Fairbanks goes with what it's got, promotes cold testing

PHOTO/Journal file
Come to Fairbanks -- it’s cold.

That’s pretty much the marketing pitch Fairbanks International Airport officials use to lure aviation companies to Alaska’s second-largest city for cold weather testing.

The truth-in-advertising tactic is effective.

Boeing, Airbus, Bombardier, Cessna, Eurocopter, General Electric, Gulfstream, Honeywell, Sikorsky and many other aircraft companies have tested in Fairbanks over the years.

"We’re trying to do what we can with what we’ve got and that’s ordinarily reliable cold weather,’’ said Dave Carlstrom, director of airport marketing for the Fairbanks Economic Development Corp.

"It’s our way of making lemons into lemonade popsicles,’’ Carlstrom said.

Cold weather testing in Fairbanks dates back to World War II. In 1974, the British and French-made supersonic airliner Concorde underwent cold weather trials.

But it wasn’t until the early 1980s after several companies had tested airplanes in Fairbanks following the Concorde that the city began going after business.

"We finally put two and two together and realized our cold weather was a commodity,’’ Carlstrom said.

About every two years, Carlstrom travels to the Paris Air Show, pitching Fairbanks to aircraft manufacturers as a great place for cold weather testing.

"I make cold calls, soliciting booth-to-booth,’’ Carlstrom said, adding that the famous French air show is not the ideal place to do business.

"They are there to sell, not to be sold,’’ Carlstrom said.

Fairbanks has cold weather flight testing competition from Sweden, Canada and Russia. But none of those places can offer the amenities and warm hospitality of Fairbanks, Carlstrom said.

"It’s not hard to find a cold place with an airport,’’ Carlstrom said. "We are the coldest, northernmost outpost in the world that can offer decent hotels and restaurants.’’

With an 11,800-foot runway, the Fairbanks airport can host any airplane and the airport is nearly delay-free, Carlstrom said.

There’s also plenty of open airspace up north in which to do the testing, he said.

Cold weather testing runs from November though March, with December, January and February the peak’ season, Carlstrom said.

If an aircraft company needs anything to do its testing, the businesses and residents of Fairbanks are ready to help.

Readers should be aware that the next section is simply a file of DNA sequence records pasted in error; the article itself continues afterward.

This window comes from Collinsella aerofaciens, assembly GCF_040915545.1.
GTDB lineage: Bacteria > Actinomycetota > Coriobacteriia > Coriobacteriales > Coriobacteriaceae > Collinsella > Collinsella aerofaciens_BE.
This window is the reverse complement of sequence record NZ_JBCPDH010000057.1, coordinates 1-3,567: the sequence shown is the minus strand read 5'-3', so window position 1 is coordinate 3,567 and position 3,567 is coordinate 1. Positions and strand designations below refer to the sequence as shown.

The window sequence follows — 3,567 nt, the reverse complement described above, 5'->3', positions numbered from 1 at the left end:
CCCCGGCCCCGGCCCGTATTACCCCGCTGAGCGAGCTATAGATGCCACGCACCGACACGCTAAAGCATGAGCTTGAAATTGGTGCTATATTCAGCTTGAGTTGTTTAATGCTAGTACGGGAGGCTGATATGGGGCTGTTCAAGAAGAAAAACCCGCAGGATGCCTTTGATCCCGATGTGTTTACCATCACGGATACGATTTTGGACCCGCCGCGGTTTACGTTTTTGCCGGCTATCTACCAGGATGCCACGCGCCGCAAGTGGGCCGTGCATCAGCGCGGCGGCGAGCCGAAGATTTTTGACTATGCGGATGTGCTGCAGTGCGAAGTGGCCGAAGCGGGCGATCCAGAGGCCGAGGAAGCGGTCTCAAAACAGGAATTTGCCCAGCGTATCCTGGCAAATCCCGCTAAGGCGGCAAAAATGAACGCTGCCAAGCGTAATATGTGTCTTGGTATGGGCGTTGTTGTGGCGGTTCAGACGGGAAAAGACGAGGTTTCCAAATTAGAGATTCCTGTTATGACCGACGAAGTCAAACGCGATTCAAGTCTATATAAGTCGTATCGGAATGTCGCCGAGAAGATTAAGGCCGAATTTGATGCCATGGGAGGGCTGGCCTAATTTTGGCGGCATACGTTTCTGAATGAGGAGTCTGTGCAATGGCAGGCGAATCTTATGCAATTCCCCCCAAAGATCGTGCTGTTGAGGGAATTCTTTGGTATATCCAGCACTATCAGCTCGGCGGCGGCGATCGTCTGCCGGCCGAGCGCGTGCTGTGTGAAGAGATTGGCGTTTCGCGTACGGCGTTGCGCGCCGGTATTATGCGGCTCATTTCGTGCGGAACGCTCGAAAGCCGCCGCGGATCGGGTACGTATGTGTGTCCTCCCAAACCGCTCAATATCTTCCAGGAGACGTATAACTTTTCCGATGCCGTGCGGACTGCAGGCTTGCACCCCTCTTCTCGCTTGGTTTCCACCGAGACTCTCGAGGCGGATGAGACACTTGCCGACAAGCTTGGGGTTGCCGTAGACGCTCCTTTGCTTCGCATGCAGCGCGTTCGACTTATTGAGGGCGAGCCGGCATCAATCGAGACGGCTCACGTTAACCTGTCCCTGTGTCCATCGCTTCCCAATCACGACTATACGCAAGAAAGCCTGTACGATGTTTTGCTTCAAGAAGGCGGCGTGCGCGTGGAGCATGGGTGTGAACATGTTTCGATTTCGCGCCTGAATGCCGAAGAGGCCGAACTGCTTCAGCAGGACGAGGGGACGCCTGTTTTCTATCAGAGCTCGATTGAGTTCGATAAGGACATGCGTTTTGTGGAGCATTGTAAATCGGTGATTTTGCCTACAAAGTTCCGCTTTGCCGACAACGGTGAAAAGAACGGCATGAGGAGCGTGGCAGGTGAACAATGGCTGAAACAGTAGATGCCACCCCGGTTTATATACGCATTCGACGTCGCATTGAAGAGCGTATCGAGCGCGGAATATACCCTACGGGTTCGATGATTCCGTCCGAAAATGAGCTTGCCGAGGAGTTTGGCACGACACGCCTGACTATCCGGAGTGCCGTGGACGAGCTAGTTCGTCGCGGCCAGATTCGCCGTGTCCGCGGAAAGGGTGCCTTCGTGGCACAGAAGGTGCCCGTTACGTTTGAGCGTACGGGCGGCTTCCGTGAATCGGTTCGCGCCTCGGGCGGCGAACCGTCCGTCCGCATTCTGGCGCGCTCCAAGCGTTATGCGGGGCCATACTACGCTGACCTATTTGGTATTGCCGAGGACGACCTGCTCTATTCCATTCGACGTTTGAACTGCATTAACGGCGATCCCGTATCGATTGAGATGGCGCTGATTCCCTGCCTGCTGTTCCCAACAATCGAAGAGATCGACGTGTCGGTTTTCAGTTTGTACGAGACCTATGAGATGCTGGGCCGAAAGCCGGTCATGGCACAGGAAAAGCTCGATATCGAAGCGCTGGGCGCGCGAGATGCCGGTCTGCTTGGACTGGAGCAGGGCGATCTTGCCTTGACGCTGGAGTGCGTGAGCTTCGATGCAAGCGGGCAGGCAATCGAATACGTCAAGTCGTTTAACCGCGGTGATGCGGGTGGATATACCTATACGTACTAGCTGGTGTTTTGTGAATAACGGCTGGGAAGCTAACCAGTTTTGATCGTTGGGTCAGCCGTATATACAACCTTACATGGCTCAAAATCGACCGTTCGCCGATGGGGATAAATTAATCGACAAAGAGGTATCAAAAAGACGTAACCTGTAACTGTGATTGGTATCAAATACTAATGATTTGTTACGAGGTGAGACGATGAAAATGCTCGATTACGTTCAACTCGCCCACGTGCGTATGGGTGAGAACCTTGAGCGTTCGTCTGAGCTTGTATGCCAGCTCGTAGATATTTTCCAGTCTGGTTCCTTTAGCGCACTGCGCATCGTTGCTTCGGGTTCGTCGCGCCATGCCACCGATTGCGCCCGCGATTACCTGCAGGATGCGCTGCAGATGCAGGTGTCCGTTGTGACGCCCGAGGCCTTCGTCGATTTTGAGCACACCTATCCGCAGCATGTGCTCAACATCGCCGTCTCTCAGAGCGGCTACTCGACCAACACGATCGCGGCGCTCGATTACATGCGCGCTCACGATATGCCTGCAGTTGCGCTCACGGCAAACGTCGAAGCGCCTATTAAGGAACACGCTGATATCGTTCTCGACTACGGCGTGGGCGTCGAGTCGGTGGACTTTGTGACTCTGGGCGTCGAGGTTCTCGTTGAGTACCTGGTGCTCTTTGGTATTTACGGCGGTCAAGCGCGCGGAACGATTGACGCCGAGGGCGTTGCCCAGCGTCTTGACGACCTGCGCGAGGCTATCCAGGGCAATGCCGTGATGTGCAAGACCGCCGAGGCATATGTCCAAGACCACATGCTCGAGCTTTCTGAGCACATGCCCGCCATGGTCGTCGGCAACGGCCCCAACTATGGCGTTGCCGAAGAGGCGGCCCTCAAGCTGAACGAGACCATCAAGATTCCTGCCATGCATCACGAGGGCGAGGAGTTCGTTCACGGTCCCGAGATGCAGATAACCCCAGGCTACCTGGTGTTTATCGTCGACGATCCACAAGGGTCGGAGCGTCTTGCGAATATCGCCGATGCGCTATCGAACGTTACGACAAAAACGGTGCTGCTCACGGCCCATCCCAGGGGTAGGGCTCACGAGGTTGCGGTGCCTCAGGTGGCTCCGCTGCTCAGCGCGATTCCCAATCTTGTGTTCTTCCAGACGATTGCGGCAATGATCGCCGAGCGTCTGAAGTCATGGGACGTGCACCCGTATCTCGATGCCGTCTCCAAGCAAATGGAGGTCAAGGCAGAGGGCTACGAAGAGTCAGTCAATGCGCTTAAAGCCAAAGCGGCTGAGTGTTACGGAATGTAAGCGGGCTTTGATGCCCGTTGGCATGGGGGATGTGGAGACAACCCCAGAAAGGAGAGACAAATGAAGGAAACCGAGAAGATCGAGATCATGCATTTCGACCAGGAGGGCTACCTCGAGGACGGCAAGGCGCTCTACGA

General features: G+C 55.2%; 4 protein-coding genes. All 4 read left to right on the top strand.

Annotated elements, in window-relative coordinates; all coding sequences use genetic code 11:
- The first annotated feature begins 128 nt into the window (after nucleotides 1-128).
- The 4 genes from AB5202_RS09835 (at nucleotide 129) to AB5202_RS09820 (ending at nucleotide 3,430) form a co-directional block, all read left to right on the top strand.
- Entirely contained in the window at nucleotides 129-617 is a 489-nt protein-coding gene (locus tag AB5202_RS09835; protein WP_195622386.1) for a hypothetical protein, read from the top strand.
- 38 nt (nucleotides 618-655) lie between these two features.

"We make life easy and convenient for them. We let them know we appreciate their business,’’ Carlstrom said.

Jim Turner, a Boeing engineer in Seattle, said Fairbanks’ businesses and residents bend over backwards for his company.

"People are outstanding there and we get first-class support. There is more cooperation there than about any other place we’ve been,’’ Turner said.

Boeing cold weather tested its 777 in Fairbanks a couple of years ago and had about 30 people in town for a few weeks. The company also tests its airplanes in California, Arizona and Florida.

Cold weather testing actually adds little to airport revenue, as landing and fuel flow fees are negligible, Carlstrom said.

The big impact is to local businesses, he said.

"What it helps out is our visitor industry,’’ Carlstrom said.

Carlstrom estimates that 3,000 hotel rooms are rented each winter for flight crews and aircraft engineers.

Cathy Schultz, general manager of Sophie Station Hotel, said cold weather testing does add to her company’s bottom line.

"It’s one of the stabilizing factors to our revenue,’’ Schultz said. "The colder it gets, the more bookings we get.’’

Key to cold weather testing in Fairbanks is Alaska Aerofuel Inc., which offers everything from refueling and airplane maintenance to rental car and hotel bookings.

"Anything these guys need, we’ll get it,’’ said Tom Murray, president of Alaska Aerofuel, "even warm clothing.’’

Alaska Aerofuel also has a hangar at Fairbanks International Airport and has a special freezer for cold soaking aircraft batteries.

When you’re selling cold, the more bitter, the better. But last year’s unseasonably warm temperatures in Fairbanks hindered testing for flight test teams from Italy’s Agusta Helicopters and Germany’s Eurocopter Deutschland GmbH.

The Europeans needed temperatures in the minus 40 degree range for ideal testing certification for their respective helicopters, but temperatures spiked to a balmy 40 above in mid-January.

"It was an embarrassing, bummer year,’’ Murray said. "Just a fluke.’’

The average winter temperature is 2 degrees, but the mercury routinely dips to 40 below for a few weeks every year, Murray said.

In 1999, the Italians first came to Fairbanks hauling their Agusta Helicopters with a chartered Airbus Beluga. They returned to Italy for Christmas, missing the coldest weather of December. They returned last year, but were met with temperatures some 80 degrees higher than needed for testing.

Eurocopter, which spent $500,000 to get two helicopters to Fairbanks for testing last year, may come back this year. But new flight rules in place since the terrorist attacks of Sept. 11 may not allow foreign carriers and pilots to haul cargo to the United States, Murray said.

Eurocopter is looking for a better interpretation of the new rules, Murray said.

Murray and Carlstrom say they believe the outlook for cold weather is good for this year.

But Randy Acord said the days of truly cold weather in Fairbanks have been gone for at least 30 years.

"We haven’t had cold weather since 1970,’’ said Acord, who first came to Alaska in 1943 as a test pilot for the U.S. Army Air Corps., and later worked as a commercial pilot for Wein Air Alaska.

He flew more than 70 variations of more than 20 fighters from 1943 to 1946 for the military, routinely in temperatures of minus 40 or lower, he said.

As a pilot for Wein, he flew 25 days straight in temperatures 50 below or colder, Acord said.

The coldest weather he flew in was 71 below in Bettles in 1947, he said.

Updated: 
11/25/2001 - 8:00pm